US Government uses small standard-size containers that provide a means of quickly and efficiently transporting goods and materials via transport ships.


Container leasing growth expands dramatically, serving the needs of shipping lines and their underlying clientele.  Shipping lines progressively became aware of the importance of container leasing versus purchasing, as it enables lines to devote greater capital for fleet expansion, maintenance and operations.


Trucking magnate Malcom McLean buys the Pan-Atlantic Steamship Company, to form a container shipping enterprise, later known as Sea-Land. It was at this time that standardized new 35 ft (10.7 m) x 8 ft (2.4 m) x 8 ft 6 in (2.6 m) Sea-Land containers were developed, the length determined by the maximum length of trailers then allowed on Pennsylvanian highways. Each container had a frame with eight corner castings that could withstand stacking loads.


Approximately 90% of non-bulk cargo worldwide is moved by containers stacked on transport ships;  26% of all container trans-shipment is carried out in China. For example, in 2009 there were 106 million trans-shipments in China (both international and coastal, excluding Hong Kong), 21 million in Hong Kong (which is listed separately), and only 34 million in the United States.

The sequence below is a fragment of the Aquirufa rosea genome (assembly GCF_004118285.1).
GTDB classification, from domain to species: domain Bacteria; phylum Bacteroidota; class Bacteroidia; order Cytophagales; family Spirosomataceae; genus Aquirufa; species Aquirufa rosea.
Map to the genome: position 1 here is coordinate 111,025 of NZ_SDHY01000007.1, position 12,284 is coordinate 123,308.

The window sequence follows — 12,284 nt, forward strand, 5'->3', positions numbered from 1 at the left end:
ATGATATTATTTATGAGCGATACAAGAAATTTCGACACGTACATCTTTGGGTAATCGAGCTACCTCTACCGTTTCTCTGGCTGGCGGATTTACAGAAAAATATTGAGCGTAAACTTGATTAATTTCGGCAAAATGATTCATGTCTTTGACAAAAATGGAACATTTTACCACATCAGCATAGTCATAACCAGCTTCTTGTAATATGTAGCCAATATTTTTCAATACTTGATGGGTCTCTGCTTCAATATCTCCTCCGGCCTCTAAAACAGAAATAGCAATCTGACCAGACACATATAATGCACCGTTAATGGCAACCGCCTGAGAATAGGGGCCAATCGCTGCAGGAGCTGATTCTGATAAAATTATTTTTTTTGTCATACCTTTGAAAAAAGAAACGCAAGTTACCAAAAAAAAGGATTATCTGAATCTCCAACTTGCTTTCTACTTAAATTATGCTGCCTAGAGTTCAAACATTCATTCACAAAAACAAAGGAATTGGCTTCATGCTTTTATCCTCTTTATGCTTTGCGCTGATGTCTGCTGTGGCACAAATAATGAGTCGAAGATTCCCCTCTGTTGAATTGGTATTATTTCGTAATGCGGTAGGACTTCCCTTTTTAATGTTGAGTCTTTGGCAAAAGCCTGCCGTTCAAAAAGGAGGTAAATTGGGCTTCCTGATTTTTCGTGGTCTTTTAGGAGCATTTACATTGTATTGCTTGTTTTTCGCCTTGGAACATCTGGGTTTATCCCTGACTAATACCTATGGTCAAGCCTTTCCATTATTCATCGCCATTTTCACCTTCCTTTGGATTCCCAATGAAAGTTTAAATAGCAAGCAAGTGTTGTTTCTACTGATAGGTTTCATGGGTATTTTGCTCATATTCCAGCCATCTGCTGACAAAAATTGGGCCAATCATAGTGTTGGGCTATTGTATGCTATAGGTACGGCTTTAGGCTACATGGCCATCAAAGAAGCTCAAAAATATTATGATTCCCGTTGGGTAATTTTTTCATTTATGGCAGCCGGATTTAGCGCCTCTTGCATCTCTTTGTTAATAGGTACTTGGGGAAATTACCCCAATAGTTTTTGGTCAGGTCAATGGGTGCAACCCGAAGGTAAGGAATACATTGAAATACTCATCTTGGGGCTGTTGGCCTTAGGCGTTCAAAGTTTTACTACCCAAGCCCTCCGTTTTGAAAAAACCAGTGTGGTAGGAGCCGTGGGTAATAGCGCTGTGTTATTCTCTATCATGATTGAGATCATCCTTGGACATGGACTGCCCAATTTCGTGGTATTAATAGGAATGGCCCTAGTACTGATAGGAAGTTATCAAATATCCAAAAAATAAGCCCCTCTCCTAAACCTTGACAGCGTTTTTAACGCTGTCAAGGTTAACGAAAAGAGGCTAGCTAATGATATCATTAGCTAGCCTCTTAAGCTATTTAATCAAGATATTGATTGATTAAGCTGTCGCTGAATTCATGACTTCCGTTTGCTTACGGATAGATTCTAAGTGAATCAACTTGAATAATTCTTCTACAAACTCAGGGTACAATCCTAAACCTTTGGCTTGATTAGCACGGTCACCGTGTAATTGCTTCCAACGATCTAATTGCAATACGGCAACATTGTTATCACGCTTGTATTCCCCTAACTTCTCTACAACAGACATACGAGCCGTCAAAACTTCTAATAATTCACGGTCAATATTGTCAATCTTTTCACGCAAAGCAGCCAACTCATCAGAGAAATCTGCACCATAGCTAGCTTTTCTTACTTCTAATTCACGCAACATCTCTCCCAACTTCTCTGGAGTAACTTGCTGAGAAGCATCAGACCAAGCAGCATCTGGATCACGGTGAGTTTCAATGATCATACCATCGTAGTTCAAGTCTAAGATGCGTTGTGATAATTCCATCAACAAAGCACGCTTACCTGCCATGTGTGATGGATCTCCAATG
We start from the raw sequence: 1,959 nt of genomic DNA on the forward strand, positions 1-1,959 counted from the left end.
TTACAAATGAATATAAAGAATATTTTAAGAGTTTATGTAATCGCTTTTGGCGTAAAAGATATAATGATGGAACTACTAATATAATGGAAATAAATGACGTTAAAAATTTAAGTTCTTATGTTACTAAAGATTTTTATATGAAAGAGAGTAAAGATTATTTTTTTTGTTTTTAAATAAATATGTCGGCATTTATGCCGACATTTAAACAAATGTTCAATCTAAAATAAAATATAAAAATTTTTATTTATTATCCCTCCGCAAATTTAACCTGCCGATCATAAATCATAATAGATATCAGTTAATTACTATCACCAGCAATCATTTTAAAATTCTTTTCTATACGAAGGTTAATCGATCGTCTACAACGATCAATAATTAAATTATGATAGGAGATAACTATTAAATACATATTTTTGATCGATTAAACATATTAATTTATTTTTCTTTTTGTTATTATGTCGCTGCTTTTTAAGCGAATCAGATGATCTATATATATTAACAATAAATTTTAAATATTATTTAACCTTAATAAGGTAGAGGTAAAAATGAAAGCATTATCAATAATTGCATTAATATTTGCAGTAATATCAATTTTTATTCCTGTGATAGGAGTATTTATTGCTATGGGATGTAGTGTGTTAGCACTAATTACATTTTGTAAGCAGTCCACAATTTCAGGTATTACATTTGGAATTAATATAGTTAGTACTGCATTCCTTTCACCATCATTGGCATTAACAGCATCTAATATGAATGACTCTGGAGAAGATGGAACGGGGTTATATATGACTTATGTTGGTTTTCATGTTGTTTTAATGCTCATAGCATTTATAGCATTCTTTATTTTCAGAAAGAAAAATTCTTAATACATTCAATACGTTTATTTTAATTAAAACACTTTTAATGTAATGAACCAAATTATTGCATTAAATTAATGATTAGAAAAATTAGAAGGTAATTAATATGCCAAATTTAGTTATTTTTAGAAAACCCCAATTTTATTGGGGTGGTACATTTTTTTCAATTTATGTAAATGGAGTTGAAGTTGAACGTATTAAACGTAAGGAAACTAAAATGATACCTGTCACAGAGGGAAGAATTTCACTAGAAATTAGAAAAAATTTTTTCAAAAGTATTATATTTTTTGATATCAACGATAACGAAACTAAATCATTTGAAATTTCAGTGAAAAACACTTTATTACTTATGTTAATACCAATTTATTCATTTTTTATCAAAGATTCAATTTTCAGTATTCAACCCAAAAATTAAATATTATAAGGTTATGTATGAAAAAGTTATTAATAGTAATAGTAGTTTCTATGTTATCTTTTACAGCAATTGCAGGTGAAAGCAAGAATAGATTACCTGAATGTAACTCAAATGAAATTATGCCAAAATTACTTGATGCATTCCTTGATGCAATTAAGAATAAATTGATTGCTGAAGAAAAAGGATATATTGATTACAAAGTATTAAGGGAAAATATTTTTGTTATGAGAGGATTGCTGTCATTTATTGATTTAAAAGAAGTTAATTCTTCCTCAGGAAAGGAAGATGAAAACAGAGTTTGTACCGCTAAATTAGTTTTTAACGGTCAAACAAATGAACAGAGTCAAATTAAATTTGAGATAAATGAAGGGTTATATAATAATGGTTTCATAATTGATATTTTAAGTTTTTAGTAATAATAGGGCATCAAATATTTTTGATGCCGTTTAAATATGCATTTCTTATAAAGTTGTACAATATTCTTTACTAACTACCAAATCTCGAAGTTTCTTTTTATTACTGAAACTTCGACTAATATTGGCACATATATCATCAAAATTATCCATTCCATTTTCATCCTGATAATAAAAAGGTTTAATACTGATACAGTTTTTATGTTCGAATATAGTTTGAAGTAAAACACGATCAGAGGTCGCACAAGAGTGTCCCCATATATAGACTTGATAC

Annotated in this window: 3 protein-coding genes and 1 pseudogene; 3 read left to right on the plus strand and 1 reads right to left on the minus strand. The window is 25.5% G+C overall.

The International Convention for Safe Containers (regulated by the inter-governmental Maritime Consultative Organization on the safe handling and transport of containers) decrees that every container traveling internationally be fitted with a CSC Safety-approved placard.  This holds essential information about the container, including age, registration number, dimensions and weights, as well as its strength and maximum stacking capability.


1,631 million tons of seaborne trade is reported.  Container leasing continues to flourish. 


102 million tons of seaborne trade is reported.


Over the medium term, analysts predict the economies of Asia will see the fastest growth in merchandise exports, with India and Vietnam averaging over 10% annual growth in US dollar value terms, and China will not be far behind. Goods exported from advanced European economies - the UK, France and Germany - are forecast to expand more slowly, at around 3-4% a year, as the USA is set for trade growth to average around 6% a year.